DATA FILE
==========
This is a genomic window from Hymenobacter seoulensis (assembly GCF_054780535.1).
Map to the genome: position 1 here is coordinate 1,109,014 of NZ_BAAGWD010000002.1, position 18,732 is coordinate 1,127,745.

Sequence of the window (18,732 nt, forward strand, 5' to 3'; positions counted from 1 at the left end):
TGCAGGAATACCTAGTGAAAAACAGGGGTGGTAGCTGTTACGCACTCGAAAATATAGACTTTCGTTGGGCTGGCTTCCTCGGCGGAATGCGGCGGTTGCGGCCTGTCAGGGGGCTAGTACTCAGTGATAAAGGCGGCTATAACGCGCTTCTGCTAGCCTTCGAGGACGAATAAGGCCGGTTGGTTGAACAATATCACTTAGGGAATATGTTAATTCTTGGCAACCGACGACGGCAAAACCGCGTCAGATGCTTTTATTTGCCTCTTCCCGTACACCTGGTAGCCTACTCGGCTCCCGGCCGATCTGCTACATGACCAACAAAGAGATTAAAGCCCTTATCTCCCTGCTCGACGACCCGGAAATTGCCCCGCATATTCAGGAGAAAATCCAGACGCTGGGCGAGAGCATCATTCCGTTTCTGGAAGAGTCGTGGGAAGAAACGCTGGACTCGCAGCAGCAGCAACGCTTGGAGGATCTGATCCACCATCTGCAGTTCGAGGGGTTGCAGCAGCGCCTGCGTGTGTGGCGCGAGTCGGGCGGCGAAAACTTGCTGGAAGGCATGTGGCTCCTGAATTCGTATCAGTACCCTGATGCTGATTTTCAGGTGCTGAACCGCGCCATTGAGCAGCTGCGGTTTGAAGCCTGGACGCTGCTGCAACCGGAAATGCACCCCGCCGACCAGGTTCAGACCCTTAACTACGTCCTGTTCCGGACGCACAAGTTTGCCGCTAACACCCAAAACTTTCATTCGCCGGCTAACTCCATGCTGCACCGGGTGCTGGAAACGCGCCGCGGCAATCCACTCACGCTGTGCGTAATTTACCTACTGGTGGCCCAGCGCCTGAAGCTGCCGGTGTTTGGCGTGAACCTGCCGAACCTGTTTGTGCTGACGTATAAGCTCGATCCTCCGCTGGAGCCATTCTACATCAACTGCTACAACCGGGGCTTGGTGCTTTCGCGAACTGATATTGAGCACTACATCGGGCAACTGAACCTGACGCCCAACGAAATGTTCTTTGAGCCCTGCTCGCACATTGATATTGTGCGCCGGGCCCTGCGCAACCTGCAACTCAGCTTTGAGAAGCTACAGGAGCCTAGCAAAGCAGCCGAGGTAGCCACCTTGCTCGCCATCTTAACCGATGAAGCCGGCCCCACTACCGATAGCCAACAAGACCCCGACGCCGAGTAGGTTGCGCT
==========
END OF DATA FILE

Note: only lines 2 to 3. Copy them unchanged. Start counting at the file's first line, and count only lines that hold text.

Map to the genome: position 1 here is coordinate 1,109,014 of NZ_BAAGWD010000002.1, position 18,732 is coordinate 1,127,745.

Sequence of the window (18,732 nt, forward strand, 5' to 3'; positions counted from 1 at the left end):